Interest

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When you take a loan out from the bank, you are expected to give (well, pay) that back.

But banks put more money on top of it. It's called interest.

What exactly is interest?

Interest is what you pay for borrowing money from the banks.

In coffee shops, there will normally be a 'Tips' box/jar/thing that you can put extra bits of money if you are, say, happy with the food or service. I would think this is about the same thing as interest in banks. Yet with one difference:

IT IS NOT OPTIONAL!

You are automatically paying for borrowing money, as I have stated above, whether you like it or not.

However, you do know this in advance, as this is the mutual and legal arrangement that banks have to follow.

Interest - Good or Bad?

It is good, and the banks should carry on with it because...

it helps banks carry on giving out loans and surviving in the money market. Banks aren't MADE of money; they rely on the Goverment to help them most of the time, but that help doesn't last long, what with all the people in England in need of bank loans urgently. If someone took out a really big loan of, say, £10,000, and they didn't (or wasn't able to) pay it back, well, that's £10,000 that's gone. In this circumstance, I would think that the bank should ought to have some tips (this is what I call interest because of the example I gave above), as they have lost so much.

Banks are businesses that simply have to survive, as they not charities; they are based on the mentality of success, business, profit and gain. I don't necessarily agree with their ethis and principals but this is their way of surviving...

It is bad! because...

these people might be students, already struggling, just trying to set up a business, or buying a home, and so maybe they have student debts, that they are trying to pay off as soon as possible and that extra bit more they have to pay, let alone the rest, is making their life a hell lot harder.

Interest can cause debt. Say you are a single mother, you are trying to pay rent, and you borrow money from the bank in need of help. You successfully pay your rent, then get a letter stating that you have to pay this amount of money, on top of that is interest. You do't have the money to pay it back. Thus you are in debt with the bank.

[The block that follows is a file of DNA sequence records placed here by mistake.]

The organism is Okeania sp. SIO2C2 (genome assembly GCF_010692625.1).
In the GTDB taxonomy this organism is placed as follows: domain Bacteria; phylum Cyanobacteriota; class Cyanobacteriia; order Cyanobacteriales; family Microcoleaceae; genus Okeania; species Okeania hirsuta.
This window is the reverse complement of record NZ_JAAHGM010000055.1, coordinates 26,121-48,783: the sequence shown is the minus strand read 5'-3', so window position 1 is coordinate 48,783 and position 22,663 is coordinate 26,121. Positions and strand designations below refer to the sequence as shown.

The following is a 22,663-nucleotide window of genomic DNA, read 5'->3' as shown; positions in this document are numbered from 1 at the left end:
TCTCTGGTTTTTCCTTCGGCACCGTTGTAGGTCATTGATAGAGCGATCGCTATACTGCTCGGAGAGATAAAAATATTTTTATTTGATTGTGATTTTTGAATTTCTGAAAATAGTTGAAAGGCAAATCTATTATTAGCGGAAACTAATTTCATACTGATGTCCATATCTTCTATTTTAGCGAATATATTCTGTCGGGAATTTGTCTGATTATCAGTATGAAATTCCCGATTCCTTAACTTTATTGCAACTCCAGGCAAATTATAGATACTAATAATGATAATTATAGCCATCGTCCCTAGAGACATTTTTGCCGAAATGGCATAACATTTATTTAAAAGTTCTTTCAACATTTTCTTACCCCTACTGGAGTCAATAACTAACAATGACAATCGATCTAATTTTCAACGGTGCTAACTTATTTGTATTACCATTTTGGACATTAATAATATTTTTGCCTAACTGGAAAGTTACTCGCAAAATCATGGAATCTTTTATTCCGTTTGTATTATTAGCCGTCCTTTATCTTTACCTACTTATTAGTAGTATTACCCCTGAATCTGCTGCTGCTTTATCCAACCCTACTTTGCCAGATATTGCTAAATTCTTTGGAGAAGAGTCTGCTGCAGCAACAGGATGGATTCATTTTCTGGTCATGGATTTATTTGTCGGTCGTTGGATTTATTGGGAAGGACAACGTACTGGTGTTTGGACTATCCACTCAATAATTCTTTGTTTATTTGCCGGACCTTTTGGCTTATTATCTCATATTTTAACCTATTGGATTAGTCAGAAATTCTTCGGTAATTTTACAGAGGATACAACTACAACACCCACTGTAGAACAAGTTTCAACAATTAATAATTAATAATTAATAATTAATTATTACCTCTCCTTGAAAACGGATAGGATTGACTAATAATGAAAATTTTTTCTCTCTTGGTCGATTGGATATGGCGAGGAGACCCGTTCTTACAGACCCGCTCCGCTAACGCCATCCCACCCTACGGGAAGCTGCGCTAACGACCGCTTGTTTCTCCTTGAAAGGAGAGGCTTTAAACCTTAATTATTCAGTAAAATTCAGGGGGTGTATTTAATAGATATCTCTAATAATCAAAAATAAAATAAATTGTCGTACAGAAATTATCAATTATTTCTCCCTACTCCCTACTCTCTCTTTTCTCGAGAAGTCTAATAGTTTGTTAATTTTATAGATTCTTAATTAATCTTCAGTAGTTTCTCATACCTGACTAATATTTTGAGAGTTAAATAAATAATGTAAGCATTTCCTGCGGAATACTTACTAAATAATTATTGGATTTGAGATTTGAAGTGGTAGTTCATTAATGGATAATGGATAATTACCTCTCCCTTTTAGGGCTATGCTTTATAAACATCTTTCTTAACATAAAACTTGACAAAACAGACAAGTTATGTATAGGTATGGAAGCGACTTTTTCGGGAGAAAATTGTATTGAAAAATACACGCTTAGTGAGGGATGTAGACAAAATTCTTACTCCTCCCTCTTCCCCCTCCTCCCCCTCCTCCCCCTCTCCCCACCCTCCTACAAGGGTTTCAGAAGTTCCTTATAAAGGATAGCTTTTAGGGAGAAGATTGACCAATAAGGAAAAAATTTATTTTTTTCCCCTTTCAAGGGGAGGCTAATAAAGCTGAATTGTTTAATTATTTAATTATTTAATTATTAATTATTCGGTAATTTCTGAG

My Opinion

If I had to choose between no interest and interest, I would choose no interest, as, relating to the single mother example, this meant that you would have to pay more back. This makes people depressed, because they are constantly thinking "I need to pay this back! I need to pay this back". As much interest helps banks, it can damage them greatly, if not entirely, when people don't (or can't) pay back.

At the end of the day, when you don't pay back the loan + interest, you will lose more then you gained (loss of homes, property, causes devastation and embarrassment)

Put yourself in someone-who-can't-pay-their-loans' shoes. How would you feel?

Comments (5)

  • Olivia-Avatar.jpg Olivia @ the BNC 07 Dec 2018

    This is an excellent post which clearly explains what interest is. I like your analogy of the tips jar. Well done for using this storytelling skill to show your understanding.

    Don't forget, people also GAIN interest from the bank, as a reward for saving their money there. For example, if you have £100 in the bank, you'll get a bit extra back in return. If we got rid of banks charging interest, would we also get rid of banks giving interest? If so, what would the consequence of this be? Who might miss out?

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  • Boutcher-logo-250x250.jpg content_lemon
    Boutcher C of E Primary School 07 Dec 2018

    Thank you for the star! Yes! I’ve tried to answer your questions...
    I think that because interest is both the bank giving (to you) and taking (from you), then if we do get rid of it, it will mean that the bank will stop taking money from you, as well as them stopping giving money. Because they are of the same thing, essentially. The consequences are that:
    • As I have mentioned in my post, it might cause a financial crisis, because the banks use the interest you give them as a sort of funding (is that the right word? I’m not sure) so that they can keep giving out loans.
    • People who keep money in their banks might not have much, and rely on that extra bit that the banks give them
    • Again, I have repeated this in my post, but, the government only help the banks a little, and yet again, that help only lasts a short time.
    I think that both people and the banks will miss out, my reasons being:
    • The banks will miss out on charging interest from people
    • And the people will miss out on getting money as interest from the banks...
    Thanks again for the star!!

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  • Olivia-Avatar.jpg Olivia @ the BNC 07 Dec 2018 in reply to content_lemon's comment

    Well done for considering these questions and developing your ideas. Good work!

    Reply to this comment
  • Boutcher-logo-250x250.jpg impartial_panda_bear
    Boutcher C of E Primary School 07 Dec 2018 in reply to content_lemon's comment

    Well done Content_lemon. I loved your post and especially agree the Government does help banks but it doesn't go very far. Well done for the star and good luck in the future!

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